Evening event & drag show
Luxe Daiquiri Lounge
Friday, Jan. 13, 7-11 p.m.
2945 Galley Road
Wyatt Kent, also known by his drag name Potted Plant, says it’s been difficult to return to the local drag scene since the Club Q attack on Nov. 19, despite it being his primary source of income these days.
Kent, a regular onstage at the LGBTQ club on North Academy Boulevard, was set to perform that night, when a gunman opened fire and killed five people in a suspected hate crime against the Colorado Springs queer community. Kent’s soon-to-be-fiancé and a bartender at the club, Daniel Aston, was killed in the attack, along with Kelly Loving, Derrick Rump, Ashley Paugh and Raymond Green Vance.
When he got home that night, Kent says he showered, washed off his full-face makeup and took more than a monthlong break from drag, as he coped with Aston’s death and trauma from the attack. During recent benefit events for other Club Q performers, staff and victims, he’s opted to read Aston’s poetry and tell his story, instead of performing, Kent says.
“I was just really nervous as to what looking back at myself in the mirror in full drag would be like,” he says.
But on Jan. 13, Potted Plant will make one of her first appearances back onstage for “A Night of 1000 Hugs,” a two-part charity event and drag show in the Springs to support Club Q staff and performers. The event will feature some of the biggest names in drag locally and nationwide, plus Emmy-winning reality television star Carson Kressley, who’s best known for his role on the original Queer Eye.
The event starts with an intimate meet-and-greet at Skin Perfect Aesthetics & Wellness on Saint Vrain Street with Kressley and nationally renowned drag queens DeJa Skye (who competed on RuPaul’s Drag Race last year) and Axel Andrews. It will be followed by an evening of appearances and performances by Kressley, Andrews, Skye and a slate of local drag and burlesque artists at Luxe Daiquiri Lounge on Galley Road. The show will be hosted by Hysteria Brooks and Las Vegas-based Lady Fabeilla.
“It’s unbelievable how it’s taken off.”
— Scott Mosher
Ticket proceeds — the meet-and-greet and show are being sold separately — will go directly to performers and other staff who worked at Club Q, which has been closed since the shooting, says organizer Scott Mosher, founder and CEO of Purple Mountain Recovery, an LGBTQ-focused mental health and substance abuse support nonprofit based in the Springs.
Mosher is also program director for Colorado Psych Clinic on North Nevada Avenue, which offers psychiatric care, therapy and peer support, and he has a background in fundraising and organizing drag shows in Las Vegas.
There will also be a raffle of high-value items and services donated by businesses at the evening show, with prizes like a one-year membership to Skin Perfect, a basket of products from Swiss Navy, an international sexual wellness brand, worth about $1,000 and one from Denver Needz worth $700, he says.
Ellen Friedman, regional director of sales, marketing and events for Swiss Navy, says the brand will often step in and sponsor events or donate items to support the LGBTQ community nationwide. They did so after the 2016 massacre at Pulse Nightclub in Orlando, Florida, where a gunman killed 49 people at the gay club, including a friend’s husband, she says.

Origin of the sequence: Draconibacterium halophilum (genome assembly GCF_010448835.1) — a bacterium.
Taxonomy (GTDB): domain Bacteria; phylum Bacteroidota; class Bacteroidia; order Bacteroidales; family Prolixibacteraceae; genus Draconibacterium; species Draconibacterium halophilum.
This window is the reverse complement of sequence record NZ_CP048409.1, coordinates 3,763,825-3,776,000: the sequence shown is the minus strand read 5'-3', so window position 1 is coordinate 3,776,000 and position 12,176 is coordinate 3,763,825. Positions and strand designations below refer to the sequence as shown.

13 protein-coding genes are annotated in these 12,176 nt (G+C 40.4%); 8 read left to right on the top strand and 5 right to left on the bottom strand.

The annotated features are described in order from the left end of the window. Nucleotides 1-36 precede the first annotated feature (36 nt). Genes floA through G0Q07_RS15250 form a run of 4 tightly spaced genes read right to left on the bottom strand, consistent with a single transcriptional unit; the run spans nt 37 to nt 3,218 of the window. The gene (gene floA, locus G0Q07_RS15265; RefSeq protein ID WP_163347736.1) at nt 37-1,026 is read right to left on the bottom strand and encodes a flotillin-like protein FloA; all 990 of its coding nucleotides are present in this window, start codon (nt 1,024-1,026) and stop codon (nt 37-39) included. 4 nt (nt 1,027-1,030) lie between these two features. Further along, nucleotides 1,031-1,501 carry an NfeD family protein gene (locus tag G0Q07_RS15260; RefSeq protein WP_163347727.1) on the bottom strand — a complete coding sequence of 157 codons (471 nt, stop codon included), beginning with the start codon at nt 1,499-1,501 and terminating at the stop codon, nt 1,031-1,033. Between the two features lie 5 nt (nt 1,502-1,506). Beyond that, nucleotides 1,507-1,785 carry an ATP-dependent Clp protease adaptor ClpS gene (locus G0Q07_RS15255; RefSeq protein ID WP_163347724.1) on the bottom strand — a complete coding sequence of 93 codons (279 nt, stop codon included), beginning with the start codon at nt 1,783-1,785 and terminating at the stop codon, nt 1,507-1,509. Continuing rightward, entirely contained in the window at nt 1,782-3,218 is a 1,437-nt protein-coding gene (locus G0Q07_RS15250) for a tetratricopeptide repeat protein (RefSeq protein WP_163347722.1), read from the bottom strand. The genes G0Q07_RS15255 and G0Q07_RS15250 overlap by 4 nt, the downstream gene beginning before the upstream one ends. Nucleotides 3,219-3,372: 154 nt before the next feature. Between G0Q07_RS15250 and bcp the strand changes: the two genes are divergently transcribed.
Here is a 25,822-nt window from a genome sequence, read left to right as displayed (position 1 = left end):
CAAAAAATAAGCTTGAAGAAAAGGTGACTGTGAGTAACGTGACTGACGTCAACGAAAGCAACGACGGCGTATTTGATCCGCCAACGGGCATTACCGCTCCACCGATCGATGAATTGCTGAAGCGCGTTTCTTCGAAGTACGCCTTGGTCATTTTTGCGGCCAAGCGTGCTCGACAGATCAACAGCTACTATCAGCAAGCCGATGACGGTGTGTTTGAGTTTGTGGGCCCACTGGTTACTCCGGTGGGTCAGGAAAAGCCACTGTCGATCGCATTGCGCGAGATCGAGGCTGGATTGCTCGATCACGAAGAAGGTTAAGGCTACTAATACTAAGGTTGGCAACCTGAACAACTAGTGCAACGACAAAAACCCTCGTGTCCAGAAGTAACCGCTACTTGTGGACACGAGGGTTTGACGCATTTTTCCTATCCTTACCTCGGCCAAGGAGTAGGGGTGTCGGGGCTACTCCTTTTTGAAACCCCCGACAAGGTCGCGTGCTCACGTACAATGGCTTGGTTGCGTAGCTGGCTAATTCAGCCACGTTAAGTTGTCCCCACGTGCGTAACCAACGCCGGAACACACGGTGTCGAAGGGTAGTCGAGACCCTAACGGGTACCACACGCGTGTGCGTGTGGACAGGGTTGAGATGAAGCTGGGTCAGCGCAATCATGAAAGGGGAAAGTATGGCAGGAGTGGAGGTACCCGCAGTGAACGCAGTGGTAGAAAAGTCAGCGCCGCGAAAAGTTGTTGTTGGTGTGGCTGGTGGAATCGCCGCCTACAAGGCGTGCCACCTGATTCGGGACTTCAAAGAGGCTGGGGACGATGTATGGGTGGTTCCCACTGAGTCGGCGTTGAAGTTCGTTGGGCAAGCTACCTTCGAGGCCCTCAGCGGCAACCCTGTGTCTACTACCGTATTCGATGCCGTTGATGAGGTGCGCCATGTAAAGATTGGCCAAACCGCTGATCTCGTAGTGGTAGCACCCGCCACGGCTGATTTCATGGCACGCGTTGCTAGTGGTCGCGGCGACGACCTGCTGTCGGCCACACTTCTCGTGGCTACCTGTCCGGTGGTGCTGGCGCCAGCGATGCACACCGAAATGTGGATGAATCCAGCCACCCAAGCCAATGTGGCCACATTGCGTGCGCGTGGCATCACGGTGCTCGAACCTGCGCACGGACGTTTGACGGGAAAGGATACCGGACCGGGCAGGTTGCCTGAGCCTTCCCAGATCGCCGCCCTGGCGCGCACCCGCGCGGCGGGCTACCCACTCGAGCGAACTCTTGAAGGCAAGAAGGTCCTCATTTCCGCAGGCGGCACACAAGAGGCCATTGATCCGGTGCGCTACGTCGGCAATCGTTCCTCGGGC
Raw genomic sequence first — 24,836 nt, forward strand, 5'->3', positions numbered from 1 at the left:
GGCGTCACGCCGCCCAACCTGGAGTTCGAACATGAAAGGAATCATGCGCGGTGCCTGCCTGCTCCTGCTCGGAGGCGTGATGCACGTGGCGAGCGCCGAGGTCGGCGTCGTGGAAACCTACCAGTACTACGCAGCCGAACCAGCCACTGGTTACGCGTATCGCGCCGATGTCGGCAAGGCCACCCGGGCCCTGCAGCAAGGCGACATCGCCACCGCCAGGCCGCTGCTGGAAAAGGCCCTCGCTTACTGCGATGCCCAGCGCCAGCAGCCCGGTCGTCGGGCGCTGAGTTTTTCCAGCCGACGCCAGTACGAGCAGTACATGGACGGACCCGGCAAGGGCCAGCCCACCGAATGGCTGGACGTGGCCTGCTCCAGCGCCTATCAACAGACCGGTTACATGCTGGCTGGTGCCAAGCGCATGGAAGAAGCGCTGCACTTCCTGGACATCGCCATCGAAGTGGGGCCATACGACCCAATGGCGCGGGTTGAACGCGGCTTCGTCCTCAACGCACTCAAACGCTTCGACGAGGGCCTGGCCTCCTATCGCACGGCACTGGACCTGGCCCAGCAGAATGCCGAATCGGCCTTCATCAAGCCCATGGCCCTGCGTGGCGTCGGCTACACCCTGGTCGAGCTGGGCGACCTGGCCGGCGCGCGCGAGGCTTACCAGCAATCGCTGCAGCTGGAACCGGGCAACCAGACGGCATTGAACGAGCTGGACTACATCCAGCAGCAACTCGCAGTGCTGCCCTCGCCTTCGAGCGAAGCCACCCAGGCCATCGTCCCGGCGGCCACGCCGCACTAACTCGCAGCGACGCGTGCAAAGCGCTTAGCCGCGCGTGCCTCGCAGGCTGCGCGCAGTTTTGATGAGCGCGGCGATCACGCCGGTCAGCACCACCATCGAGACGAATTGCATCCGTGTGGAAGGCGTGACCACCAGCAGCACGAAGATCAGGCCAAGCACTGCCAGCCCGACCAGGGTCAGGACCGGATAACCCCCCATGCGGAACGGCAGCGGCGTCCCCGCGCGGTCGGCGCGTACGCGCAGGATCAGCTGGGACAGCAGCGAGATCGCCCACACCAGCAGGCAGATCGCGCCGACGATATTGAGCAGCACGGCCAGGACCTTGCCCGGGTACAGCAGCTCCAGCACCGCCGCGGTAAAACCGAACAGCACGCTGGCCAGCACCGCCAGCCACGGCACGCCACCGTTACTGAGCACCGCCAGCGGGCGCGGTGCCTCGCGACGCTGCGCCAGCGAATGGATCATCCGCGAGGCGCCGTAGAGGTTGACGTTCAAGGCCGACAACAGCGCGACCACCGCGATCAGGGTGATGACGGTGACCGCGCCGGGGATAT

Friedman’s wife, Jennifer Warner, who’s an ambassador for the company, is also a drag performer and stand-up comedian and has performed at Club Q before — so she made the connection to get Swiss Navy involved in A Night of 1000 Hugs.
“It really hit hard,” Warner says of the Club Q shooting. “I told my wife, ‘I could have been there.’
“The random acts of violence are not so random anymore.”
As for the big-time performers, Mosher says he originally reached out to Skye’s booking company, and she volunteered to make an appearance in the Springs. Then Kressley’s publicist called, asking if he could join, too.
“It’s unbelievable how it’s taken off,” Mosher says. “It’s just pretty amazing they’re donating their time.
“Axel Andrews was actually at Pulse that night as well, when the shooting happened,” he adds. “He reached out to come out as well.”
The main goal of the event is to get cash to Club Q workers and performers. They “are really struggling,” Mosher says, both with finding new jobs, and with “the trauma of going back to work in that environment,” after being rocked by the shooting.
“Just walking into a bar brings up all the anxiousness and nerves,” he says. “Being able to provide that help to them is our top priority.”
Kent says that he knows many local performers who no longer “feel comfortable going out in drag just to go bar-hopping anymore, because there’s no designated queer space” in the Springs. Club Q, he says, was that space.
He hopes the Jan. 13 event will be a step toward rebuilding that space and Club Q’s legacy as a stop for famous drag performers around the country.
Potted Plant will be retaking the stage in memory of “our boys” — Aston and Rump, who was also a Club Q bartender, and Loving, Vance and Paugh, Kent says.
“Those two boys were the backbone of our club, and for the last two years — I mean, God, for Derrick, the last six — [they] were the backbone of our queer community, basically,” Kent says. “We’re going to keep uplifting those names. We’re stepping out on those stages. We’re bucking; we’re kicking; we’re splitting — but we’re doing it all for our boys.”
A Night of 1000 Hugs
Meet & Greet
Skin Perfect Aesthetics & Wellness
Friday, Jan. 13, 5-6 p.m.
108 E. St. Vrain St., #11